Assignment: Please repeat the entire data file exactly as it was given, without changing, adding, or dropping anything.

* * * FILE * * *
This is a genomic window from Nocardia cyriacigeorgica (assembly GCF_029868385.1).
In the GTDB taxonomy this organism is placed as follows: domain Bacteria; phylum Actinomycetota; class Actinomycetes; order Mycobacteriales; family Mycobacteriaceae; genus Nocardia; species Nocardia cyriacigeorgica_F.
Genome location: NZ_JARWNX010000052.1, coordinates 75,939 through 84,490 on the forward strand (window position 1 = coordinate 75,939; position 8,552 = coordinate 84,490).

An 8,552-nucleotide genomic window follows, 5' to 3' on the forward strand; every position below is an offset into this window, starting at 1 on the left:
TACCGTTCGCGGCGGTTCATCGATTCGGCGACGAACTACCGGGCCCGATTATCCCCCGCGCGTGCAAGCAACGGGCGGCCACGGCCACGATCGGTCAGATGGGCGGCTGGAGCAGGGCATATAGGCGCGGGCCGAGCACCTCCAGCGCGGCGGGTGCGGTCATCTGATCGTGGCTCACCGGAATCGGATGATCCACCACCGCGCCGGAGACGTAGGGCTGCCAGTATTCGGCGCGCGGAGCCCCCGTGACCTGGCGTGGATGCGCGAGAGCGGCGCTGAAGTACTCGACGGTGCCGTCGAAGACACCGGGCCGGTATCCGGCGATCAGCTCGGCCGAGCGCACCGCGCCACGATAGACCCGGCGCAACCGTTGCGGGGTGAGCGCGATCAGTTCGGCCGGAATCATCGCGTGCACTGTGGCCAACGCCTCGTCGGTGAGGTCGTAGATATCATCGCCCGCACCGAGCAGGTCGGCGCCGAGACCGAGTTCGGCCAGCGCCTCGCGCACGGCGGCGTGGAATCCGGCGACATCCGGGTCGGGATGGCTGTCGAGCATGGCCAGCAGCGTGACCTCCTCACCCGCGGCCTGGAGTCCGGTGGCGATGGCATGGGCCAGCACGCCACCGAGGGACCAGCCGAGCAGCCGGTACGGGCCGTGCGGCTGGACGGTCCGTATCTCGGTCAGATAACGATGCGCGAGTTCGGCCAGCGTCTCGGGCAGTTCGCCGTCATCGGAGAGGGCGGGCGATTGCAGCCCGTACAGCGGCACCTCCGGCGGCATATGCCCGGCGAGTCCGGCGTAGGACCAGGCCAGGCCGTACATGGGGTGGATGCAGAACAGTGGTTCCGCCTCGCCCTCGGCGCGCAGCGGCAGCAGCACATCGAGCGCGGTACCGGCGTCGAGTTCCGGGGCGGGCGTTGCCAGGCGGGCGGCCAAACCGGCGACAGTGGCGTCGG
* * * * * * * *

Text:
This is a genomic window from Nocardia cyriacigeorgica (assembly GCF_029868385.1).
In the GTDB taxonomy this organism is placed as follows: domain Bacteria; phylum Actinomycetota; class Actinomycetes; order Mycobacteriales; family Mycobacteriaceae; genus Nocardia; species Nocardia cyriacigeorgica_F.
Genome location: NZ_JARWNX010000052.1, coordinates 75,939 through 84,490 on the forward strand (window position 1 = coordinate 75,939; position 8,552 = coordinate 84,490).

An 8,552-nucleotide genomic window follows, 5' to 3' on the forward strand; every position below is an offset into this window, starting at 1 on the left:
TACCGTTCGCGGCGGTTCATCGATTCGGCGACGAACTACCGGGCCCGATTATCCCCCGCGCGTGCAAGCAACGGGCGGCCACGGCCACGATCGGTCAGATGGGCGGCTGGAGCAGGGCATATAGGCGCGGGCCGAGCACCTCCAGCGCGGCGGGTGCGGTCATCTGATCGTGGCTCACCGGAATCGGATGATCCACCACCGCGCCGGAGACGTAGGGCTGCCAGTATTCGGCGCGCGGAGCCCCCGTGACCTGGCGTGGATGCGCGAGAGCGGCGCTGAAGTACTCGACGGTGCCGTCGAAGACACCGGGCCGGTATCCGGCGATCAGCTCGGCCGAGCGCACCGCGCCACGATAGACCCGGCGCAACCGTTGCGGGGTGAGCGCGATCAGTTCGGCCGGAATCATCGCGTGCACTGTGGCCAACGCCTCGTCGGTGAGGTCGTAGATATCATCGCCCGCACCGAGCAGGTCGGCGCCGAGACCGAGTTCGGCCAGCGCCTCGCGCACGGCGGCGTGGAATCCGGCGACATCCGGGTCGGGATGGCTGTCGAGCATGGCCAGCAGCGTGACCTCCTCACCCGCGGCCTGGAGTCCGGTGGCGATGGCATGGGCCAGCACGCCACCGAGGGACCAGCCGAGCAGCCGGTACGGGCCGTGCGGCTGGACGGTCCGTATCTCGGTCAGATAACGATGCGCGAGTTCGGCCAGCGTCTCGGGCAGTTCGCCGTCATCGGAGAGGGCGGGCGATTGCAGCCCGTACAGCGGCACCTCCGGCGGCATATGCCCGGCGAGTCCGGCGTAGGACCAGGCCAGGCCGTACATGGGGTGGATGCAGAACAGTGGTTCCGCCTCGCCCTCGGCGCGCAGCGGCAGCAGCACATCGAGCGCGGTACCGGCGTCGAGTTCCGGGGCGGGCGTTGCCAGGCGGGCGGCCAAACCGGCGACAGTGGCGTCGG